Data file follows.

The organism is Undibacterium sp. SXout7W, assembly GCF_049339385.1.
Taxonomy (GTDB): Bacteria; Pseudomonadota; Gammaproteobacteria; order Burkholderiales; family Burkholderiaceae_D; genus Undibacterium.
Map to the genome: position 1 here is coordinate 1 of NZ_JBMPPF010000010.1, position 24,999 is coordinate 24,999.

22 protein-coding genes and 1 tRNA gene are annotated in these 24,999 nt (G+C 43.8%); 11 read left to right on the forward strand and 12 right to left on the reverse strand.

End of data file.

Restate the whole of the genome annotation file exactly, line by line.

The organism is Undibacterium sp. SXout7W, assembly GCF_049339385.1.
Taxonomy (GTDB): Bacteria; Pseudomonadota; Gammaproteobacteria; order Burkholderiales; family Burkholderiaceae_D; genus Undibacterium.
Map to the genome: position 1 here is coordinate 1 of NZ_JBMPPF010000010.1, position 24,999 is coordinate 24,999.

22 protein-coding genes and 1 tRNA gene are annotated in these 24,999 nt (G+C 43.8%); 11 read left to right on the forward strand and 12 right to left on the reverse strand.